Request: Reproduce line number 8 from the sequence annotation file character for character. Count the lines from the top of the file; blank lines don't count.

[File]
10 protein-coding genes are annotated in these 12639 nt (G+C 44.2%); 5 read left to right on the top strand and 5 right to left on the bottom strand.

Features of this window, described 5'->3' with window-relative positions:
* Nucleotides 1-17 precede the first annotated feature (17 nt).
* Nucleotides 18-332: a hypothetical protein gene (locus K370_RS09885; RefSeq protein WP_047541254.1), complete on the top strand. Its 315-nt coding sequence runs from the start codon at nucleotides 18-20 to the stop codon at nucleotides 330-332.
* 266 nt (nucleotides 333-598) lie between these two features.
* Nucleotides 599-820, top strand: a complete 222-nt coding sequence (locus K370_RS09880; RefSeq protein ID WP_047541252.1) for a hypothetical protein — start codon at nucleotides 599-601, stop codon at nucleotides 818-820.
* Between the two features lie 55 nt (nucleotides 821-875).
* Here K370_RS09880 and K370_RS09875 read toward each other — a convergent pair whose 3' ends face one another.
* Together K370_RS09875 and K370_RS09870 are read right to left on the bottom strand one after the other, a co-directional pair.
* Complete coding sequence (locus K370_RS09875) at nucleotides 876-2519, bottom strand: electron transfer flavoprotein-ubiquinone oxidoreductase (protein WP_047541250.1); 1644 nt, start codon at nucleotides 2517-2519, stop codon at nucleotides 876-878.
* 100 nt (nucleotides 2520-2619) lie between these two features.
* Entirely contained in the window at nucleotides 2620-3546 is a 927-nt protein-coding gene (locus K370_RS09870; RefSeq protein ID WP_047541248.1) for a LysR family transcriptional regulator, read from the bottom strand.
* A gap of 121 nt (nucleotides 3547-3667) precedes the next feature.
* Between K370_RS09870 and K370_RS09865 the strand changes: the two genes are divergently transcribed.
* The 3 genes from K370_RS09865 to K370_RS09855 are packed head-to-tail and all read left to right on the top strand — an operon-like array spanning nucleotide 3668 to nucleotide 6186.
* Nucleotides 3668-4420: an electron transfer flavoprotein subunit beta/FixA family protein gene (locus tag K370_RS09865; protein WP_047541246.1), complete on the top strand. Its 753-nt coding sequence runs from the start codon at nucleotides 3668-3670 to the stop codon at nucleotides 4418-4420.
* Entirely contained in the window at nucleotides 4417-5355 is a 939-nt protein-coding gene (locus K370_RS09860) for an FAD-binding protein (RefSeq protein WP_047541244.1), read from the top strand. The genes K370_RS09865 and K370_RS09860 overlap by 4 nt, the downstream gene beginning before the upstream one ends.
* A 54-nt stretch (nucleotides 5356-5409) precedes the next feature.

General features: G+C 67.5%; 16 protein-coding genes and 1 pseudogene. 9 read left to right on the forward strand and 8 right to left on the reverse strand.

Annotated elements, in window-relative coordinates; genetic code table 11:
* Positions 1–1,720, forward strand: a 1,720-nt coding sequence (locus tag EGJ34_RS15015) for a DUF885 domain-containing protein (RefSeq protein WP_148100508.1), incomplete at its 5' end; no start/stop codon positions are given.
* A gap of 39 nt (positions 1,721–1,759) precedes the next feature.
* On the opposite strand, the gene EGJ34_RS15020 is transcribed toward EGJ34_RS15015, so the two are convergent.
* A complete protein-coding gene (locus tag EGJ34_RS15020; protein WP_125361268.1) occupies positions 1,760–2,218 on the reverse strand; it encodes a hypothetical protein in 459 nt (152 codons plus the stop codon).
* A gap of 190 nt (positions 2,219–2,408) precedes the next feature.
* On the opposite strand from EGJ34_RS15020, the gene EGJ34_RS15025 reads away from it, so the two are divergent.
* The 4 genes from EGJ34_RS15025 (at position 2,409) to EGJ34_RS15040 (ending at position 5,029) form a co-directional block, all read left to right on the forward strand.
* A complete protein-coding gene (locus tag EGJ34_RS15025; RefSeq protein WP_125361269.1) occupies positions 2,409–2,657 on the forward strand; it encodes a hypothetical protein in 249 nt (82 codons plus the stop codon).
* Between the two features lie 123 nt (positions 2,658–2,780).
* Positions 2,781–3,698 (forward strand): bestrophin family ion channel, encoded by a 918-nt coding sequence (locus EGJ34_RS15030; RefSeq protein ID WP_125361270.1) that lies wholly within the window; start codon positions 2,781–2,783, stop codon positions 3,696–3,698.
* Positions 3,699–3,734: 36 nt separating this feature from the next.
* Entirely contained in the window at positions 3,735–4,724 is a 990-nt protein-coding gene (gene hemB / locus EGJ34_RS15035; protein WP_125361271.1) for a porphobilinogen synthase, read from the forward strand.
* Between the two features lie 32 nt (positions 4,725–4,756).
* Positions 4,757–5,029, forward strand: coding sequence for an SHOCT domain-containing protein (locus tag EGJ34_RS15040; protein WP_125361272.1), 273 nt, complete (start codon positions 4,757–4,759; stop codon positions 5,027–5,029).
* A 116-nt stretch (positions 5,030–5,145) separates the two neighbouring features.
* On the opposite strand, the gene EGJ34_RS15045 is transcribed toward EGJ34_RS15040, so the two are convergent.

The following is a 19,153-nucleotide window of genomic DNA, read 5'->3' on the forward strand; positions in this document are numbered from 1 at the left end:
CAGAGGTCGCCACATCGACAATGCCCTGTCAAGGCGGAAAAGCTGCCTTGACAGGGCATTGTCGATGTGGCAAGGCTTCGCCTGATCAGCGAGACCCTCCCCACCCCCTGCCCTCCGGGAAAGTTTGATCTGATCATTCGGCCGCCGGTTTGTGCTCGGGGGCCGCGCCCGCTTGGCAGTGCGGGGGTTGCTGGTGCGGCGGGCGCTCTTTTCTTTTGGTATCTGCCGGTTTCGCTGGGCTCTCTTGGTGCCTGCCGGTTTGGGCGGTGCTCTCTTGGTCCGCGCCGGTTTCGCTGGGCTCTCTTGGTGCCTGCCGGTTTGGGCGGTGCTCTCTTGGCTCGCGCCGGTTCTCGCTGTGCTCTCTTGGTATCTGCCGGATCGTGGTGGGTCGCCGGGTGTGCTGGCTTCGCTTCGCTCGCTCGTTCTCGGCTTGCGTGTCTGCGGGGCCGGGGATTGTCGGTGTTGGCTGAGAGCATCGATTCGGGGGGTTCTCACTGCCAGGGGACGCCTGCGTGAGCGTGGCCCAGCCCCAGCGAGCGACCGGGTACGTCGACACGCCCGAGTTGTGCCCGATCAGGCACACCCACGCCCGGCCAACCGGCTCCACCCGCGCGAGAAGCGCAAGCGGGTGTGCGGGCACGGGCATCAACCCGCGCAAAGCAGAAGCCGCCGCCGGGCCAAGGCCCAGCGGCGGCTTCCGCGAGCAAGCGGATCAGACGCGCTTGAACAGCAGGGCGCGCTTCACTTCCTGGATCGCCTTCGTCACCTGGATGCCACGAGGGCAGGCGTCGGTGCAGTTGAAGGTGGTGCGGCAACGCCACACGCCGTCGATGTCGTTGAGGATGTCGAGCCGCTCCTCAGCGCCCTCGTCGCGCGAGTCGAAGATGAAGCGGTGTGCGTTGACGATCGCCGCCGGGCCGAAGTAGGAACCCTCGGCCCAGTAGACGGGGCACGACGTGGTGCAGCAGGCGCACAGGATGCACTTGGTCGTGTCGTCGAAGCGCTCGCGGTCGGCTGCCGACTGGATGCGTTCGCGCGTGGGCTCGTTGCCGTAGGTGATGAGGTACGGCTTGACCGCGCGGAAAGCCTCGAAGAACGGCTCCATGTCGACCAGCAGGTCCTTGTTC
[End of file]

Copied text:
* Here K370_RS09880 and K370_RS09875 read toward each other — a convergent pair whose 3' ends face one another.